eISSN: 1644-4124
ISSN: 1426-3912
Central European Journal of Immunology
Current issue Archive Manuscripts accepted About the journal Abstracting and indexing Subscription Contact Instructions for authors
SCImago Journal & Country Rank

vol. 43
Clinical immunology

Interleukin 1-β, interleukin-1 receptor antagonist and vitamin D levels in children with atopic dermatitis

Edyta Machura, Maria Szczepańska, Bogdan Mazur, Katarzyna Ziora, Alicja Kasperska-Zajac

(Centr Eur Immunol 2018; 43 (2): 180-185)
Online publish date: 2018/06/30
Article file
Get citation
JabRef, Mendeley
Papers, Reference Manager, RefWorks, Zotero


Atopic dermatitis (AD) is the most common inflammatory skin disorder, affecting up to 15-25% of children [1]. In the final outcome AD is the consequence of skin barrier dysfunction and immune system disturbances due to the harmful influence of a mixture of genetic and environmental factors. Immunological dysregulation observed in patients with AD is the result of various defects in the innate and adaptive immune, system causing an inadequate response to environmental antigens. Additionally, environmental pathogens and allergens can stimulate the secretion of numerous cytokines, chemokines and growth factors by the epidermal keratinocytes, which contribute to the skin lesions [2, 3]. It has been described in recent literature that among the broad spectrum of cytokines, interleukin 1- (IL-1) has been involved in induction and subsequent aggravation of skin lesions in AD [4, 5].
IL-1 is an important representative of the IL-1 family, members of which play a central role in the innate immune response, and require the intracellular cysteine protease-caspase-1 for biological activity. Caspase-1 activation is mediated by a cytosolic multiprotein oligomer, called the inflammasome. Stimulation of the inflammasome is triggered not only by a microbial infection, but also could be the sequela of noninfectious excitation both of exogenous and endogenous origin [6, 7]. In man the dysregulation of inflammasome activity is associated with numerous proinflammatory, non-microbial diseases. IL-1 is the pivotal cytokine in autoinflammatory diseases such as cryopyrin-associated periodic syndromes (CAPS) [3, 8]. Recent findings also suggest that inflammasome-dependent cytokines are involved in allergic diseases such as asthma, atopic and contact dermatitis and some forms of urticaria [4, 5, 9-11].
Although the role of vitamin D in allergy is still under debate, a considerable body of evidence suggests that vitamin D status influences the risk or severity of AD [12, 13]. The exact mechanism of how the vitamin status is related to the development of AD remains unclear. Vitamin D is a key regulator of calcium metabolism and has been implicated in normal skin physiology, affecting different aspects of both innate and adaptive immunity. Vitamin D stimulates filaggrin – the protein necessary for stratum corneum barrier formation and enhanced production of antimicrobial peptides. Its anti-inflammatory activity is, at least in part, mediated through regulating cytokine and growth factor expression in various cells of the immune system [14, 15].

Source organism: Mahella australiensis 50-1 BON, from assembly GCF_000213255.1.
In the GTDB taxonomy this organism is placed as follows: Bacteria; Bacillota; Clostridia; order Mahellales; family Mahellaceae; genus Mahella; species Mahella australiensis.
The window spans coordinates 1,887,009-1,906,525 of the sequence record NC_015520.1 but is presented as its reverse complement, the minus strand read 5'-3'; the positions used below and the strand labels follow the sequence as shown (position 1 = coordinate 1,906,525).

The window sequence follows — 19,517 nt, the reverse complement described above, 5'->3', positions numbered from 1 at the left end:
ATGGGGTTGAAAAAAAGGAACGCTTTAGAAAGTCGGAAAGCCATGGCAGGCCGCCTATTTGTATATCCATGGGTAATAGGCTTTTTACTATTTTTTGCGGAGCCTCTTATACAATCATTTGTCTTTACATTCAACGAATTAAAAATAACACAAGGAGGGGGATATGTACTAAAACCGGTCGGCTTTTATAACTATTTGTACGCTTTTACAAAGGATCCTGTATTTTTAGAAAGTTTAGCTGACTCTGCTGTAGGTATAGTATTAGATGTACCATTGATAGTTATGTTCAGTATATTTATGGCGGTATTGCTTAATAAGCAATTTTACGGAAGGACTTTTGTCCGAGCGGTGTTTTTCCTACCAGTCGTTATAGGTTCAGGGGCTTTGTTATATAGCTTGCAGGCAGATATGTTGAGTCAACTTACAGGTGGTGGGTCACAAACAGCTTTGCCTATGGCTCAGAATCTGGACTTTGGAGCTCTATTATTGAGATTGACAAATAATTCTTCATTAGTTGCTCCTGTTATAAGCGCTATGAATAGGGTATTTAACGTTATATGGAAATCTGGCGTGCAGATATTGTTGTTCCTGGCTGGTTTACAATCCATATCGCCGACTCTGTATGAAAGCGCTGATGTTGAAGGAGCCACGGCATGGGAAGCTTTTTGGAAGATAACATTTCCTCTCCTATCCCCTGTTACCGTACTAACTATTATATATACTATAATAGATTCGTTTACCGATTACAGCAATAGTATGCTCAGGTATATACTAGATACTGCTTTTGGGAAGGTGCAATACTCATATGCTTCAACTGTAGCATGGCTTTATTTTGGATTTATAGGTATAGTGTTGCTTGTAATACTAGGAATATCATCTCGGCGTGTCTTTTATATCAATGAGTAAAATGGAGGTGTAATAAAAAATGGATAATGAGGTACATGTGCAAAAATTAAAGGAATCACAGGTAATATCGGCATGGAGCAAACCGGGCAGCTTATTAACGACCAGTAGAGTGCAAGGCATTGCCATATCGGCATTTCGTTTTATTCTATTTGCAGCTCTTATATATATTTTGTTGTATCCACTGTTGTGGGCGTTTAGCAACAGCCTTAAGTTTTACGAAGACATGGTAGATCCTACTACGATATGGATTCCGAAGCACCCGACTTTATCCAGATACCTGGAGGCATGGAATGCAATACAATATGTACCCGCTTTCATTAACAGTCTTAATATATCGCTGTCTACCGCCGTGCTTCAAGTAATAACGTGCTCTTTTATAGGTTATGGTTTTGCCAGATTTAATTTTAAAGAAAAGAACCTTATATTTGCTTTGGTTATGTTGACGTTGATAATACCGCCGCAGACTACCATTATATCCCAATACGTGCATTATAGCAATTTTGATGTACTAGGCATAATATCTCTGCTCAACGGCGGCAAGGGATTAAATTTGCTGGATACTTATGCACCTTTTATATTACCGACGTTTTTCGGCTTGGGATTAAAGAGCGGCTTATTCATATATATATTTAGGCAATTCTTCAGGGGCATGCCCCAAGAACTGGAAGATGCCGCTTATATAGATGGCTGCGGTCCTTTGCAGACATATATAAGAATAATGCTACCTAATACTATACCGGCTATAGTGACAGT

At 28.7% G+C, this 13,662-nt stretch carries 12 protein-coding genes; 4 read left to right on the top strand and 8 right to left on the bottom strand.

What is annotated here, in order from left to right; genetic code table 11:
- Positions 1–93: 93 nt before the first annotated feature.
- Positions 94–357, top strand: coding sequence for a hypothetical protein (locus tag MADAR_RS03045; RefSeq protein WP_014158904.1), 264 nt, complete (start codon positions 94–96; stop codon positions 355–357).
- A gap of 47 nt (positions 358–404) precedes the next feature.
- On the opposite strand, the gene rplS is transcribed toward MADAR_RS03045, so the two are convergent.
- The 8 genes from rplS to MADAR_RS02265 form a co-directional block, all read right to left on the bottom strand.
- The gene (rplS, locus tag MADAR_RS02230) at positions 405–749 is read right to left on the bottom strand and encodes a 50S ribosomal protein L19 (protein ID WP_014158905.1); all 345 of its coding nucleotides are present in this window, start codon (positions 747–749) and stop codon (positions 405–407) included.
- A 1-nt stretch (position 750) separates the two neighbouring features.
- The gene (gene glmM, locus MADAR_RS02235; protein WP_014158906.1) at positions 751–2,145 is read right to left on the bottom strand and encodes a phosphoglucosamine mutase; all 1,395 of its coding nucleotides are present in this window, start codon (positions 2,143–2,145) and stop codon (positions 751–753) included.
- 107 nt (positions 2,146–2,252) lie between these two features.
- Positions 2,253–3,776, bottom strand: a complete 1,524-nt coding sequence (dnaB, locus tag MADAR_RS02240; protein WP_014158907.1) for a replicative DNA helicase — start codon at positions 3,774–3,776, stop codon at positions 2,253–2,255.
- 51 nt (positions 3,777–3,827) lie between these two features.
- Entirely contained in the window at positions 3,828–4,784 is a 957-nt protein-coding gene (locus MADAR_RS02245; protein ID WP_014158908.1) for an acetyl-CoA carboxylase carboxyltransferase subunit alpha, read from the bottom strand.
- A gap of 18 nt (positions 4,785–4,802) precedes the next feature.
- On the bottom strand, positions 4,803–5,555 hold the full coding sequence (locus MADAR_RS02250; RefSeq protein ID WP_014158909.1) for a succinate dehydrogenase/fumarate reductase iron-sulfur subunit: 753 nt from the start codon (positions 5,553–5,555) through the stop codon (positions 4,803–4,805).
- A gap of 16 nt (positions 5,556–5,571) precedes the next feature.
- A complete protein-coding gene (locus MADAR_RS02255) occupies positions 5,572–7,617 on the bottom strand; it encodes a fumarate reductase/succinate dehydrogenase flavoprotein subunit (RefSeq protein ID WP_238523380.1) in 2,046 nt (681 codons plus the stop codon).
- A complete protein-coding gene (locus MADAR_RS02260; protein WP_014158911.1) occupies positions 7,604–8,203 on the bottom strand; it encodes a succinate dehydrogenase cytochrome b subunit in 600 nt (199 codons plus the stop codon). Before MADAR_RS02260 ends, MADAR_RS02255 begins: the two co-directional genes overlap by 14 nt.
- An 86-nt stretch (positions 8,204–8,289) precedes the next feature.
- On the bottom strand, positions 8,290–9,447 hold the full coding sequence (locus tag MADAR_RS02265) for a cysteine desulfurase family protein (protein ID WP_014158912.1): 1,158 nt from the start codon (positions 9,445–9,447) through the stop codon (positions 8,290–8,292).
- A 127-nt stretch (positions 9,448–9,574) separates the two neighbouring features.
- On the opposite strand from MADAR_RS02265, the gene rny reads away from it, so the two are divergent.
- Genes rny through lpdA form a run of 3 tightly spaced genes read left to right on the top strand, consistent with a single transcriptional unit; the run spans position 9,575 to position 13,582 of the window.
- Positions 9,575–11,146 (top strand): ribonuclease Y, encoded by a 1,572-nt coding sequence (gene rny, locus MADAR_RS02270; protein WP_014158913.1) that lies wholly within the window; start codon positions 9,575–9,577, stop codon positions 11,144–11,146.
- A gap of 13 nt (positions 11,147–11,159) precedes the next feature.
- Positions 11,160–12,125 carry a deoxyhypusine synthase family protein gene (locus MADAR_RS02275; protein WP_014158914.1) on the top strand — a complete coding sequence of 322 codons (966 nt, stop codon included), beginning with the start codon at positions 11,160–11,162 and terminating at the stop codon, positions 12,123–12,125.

The aim of our study was to analyze serum levels of IL-1 and its competitive antagonist, IL- 1Ra, as well as the serum 25-hydroxyvitamin D [25(OH)D] concentration in children with AD.

Material and methods

Fifty-seven children (median age 7, interquartile range [IQR] 4-11.2 years) suffering from mild to severe AD were enrolled in the study. AD was diagnosed according to the criteria described by Hanifin and Rajka [16]. The severity of dermatitis was estimated according to the SCORAD index, ranging from 0 to 103 points (median value 30, IQR 22-36.5 points) [17]. The patients were not treated with any antihistamines, topical steroids or calcineurin inhibitors for at least 1 week before enrolment in the study (only emollients were applied). They were free of any systemic glucocorticoids during the preceding 8 weeks.
The control group consisted of 34 healthy children (median age 8, IQR 5-14 years) with a negative history of allergic diseases, a normal level of total serum IgE and negative results of the skin prick test for a panel of aeroallergens (dust mite, mixed grass or tree pollen, cat and dog; Allergopharma, Reinbek, Germany). Children included in the control group attended the outpatient pediatric clinic for non-immunological, non-inflammatory health problems and needed blood tests. The characteristics of the study groups are summarized in Table 1.
The present study was approved by the Ethics Committee of the Medical University of Silesia in Katowice and written informed consent was obtained from children’s parents.
The serum concentrations of IL-1/IL-1F2 and interleukin-1 receptor antagonist IL-Ra/1F3 were measured with an enzyme-linked immunosorbent assay (ELISA) using Quantikine kits (R&D Systems, Minneapolis, USA) according to the manufacturer’s recommendations. Peripheral venous blood was collected into 5-ml citrate collection tubes. The collected samples were then centrifuged for 15 minutes at 1000 g. The serum samples were divided into aliquots and stored at –80°C until assayed. Repeated freeze-thaw cycles were absolutely avoided for all serum samples. The lower limits for IL-1 and IL-1Ra were 1 pg/ml and 18.3 pg/ml, respectively.
Serum 25(OH)D concentration obtained for 49 AD patients and all healthy children was measured using an automated direct electrochemiluminescence immunoassay (Elecsys, Roche Diagnostic, Mannheim, Germany) with the detection limit of 3 ng/ml. Sufficient vitamin D concentration was defined as ≥ 30 ng/ml, whereas insufficiency/deficiency was defined as 20-30 ng/ml and < 20 ng/ml respectively.